The Effects Global Financial Crisis On Firms

Introduction

In 2007-2009, the world economy experienced the deepest global financial crisis since the start of World War II. Most of the countries around the globe witnessed a major decline in the output, the state of employment and trade. The Gross domestic product in the industrial countries decreased by 4.6% in the year 2007 while the average real GPD growth in the emerging economies experienced a drop from 8.6 percent in the same year to 0.3 percent at the beginning of 2009. The rate of unemployment rose to an approximate of 9% across the OECD economies and therefore reaching double digits in the mix of industrial and the nations that are still developing. An evaluation of these factors poses some challenges and the role of the foreign direct investments in the determination of various economic responses at the firm’s level and the country level at large (Chabbott and Ramirez, 2006, page 163-187)

The role of the financial crunch in the market is enabled through the exposure of weaknesses such as the political, structural and economic shortcomings. During the financial crisis period, the degree of sufferance of the economy declares its weakness. Due to this, the world gets disturbed, and the capital flows and the liquidity will tend to shrinks, and hence a spillover may be noticed. The regulators in the firms will tend to assess the situations and thereby taking steps to insulate the economies from the unnecessary shocks. These exposures of the weaknesses will assist in the fast growth of the economy in the long run (Altbach &Rumbley, 2009, page 26).

The crisis has led to the emergence of a new economy; perhaps this is the first time when the world’s superpower and the biggest economy are struggling to overcome (Chabbott and Ramirez, 2006, page 163-187). The period when the world’s most major economies suffered more from this war, the firms took advantage from this fallout. Consequently, while the overseas markets suffer from this, the local business has been able to benefit from the weakness of the world’s money value which has increased the competition among the exporters with their international trade. For example, in the United States of America Lehman Brothers had the files for bankruptcy, the Washington Mutual operations are being apprehended and auctioned by the Citi group after the world war crisis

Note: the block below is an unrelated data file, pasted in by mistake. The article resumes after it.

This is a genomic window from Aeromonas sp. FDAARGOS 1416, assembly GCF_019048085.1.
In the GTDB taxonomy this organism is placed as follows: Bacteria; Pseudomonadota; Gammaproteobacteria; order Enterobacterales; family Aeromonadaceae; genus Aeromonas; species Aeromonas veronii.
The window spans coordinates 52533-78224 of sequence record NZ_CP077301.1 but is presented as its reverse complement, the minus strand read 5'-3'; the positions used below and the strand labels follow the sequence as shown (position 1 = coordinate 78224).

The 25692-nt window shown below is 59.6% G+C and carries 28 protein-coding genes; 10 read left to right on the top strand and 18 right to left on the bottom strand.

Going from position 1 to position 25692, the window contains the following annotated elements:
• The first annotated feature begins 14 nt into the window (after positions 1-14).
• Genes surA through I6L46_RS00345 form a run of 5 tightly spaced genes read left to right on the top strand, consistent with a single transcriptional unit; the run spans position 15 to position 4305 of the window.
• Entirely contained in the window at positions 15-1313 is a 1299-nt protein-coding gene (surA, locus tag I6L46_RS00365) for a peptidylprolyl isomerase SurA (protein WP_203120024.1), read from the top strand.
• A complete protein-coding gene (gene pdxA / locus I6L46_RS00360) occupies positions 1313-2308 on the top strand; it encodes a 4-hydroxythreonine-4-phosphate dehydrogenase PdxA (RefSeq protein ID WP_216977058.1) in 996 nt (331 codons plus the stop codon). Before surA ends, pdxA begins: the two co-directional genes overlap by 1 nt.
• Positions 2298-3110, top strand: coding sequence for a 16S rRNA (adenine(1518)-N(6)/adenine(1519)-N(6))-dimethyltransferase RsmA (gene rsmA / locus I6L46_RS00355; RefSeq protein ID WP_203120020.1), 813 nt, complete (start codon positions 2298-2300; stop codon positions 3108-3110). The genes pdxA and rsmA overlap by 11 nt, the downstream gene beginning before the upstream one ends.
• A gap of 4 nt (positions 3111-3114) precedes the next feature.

The performance appraisal is gaining ground, most of the businesses today are under lots of pressure to perform and exist in the market. However, with the increasing customer expectation, global competitions and other factors such as the financial crisis many firms struggle to meet the profit. Additionally, as the financial crisis rises, everyone is trying to save his or her job by giving 100% input on the firms. Therefore, the existence of this crisis leads to the improved performance of the firms due to the fear of loss.

Perhaps, when we consider the production linkage channels, it is noticed that in the time of crisis, the multinational can respond to the adverse shocks by increasing the home and foreign production in the market. This medium can either exacerbate the impact of the crisis on the affected establishments, depending on the nature of production linkages that is between the institutions and the headquarters. Moreover, if the production activities from the establishment sides double the headquarters, the firms will, therefore, tend to respond to adverse shocks by just shifting the production line back home(Altbach &Rumbley,2009, page 26). Conversely, the shocks from the multinational country of origin can be transmitted to the MNCs different establishments.

Secondly, we consider the financial linkage channel. The foreign-owned establishments can sometimes be less dependent on the host-country credit conditions because of the supply of the capital from the firm’s headquarters. These types of the financial linkages, by enhancing the multinational-owned companies to tap into the international credit markets in the world’s economy, support the capital market diversification (Altbach &Rumbley, 2009, page 26). Moreover, the advantage particularly vital when the incidence of a financial crisis is very great in the host countries but small in the MNC the country of origin and when the establishments tend to be financially reduced. Just like the above production linkages, the financial ties between the MNC foreign establishments and the headquarters can cause economic shocks in the MNCs’ home countries to the foreign establishment.

The average positive effects of the crisis can be established on the performance. The MNCs have acquired more productive local firms and as a result, perform better during the crisis. To address this concern, we can employ a matching technique to create a counterfactual of the MNC owned firms. We can, therefore, match each MNC establishment with a local firm based on the economic characteristics such as age, export status and sales as well as the location and the industry factors. The matched pair shared similar economics before the global crisis, except the situation of the foreign ownership. The result indicated that the MNCs owned establishments exhibited an average, better performance that the local matches (Cetorellie & Goldberg, page 41-76).

Work cited

Altbach, P.G., Reisberg, L., and Rumbley, L.E., 2009. Trends in global higher education: Tracking an academic revolution.

Cetorelli, N. and Goldberg, L.S., 2011. Global banks and international shock transmission: Evidence from the crisis. IMF Economic Review, 59(1), pp.41-76.

Chabbott, C. and Ramirez, F., 2006. Development and education. Handbook of the Sociology of Education, pp.163-187.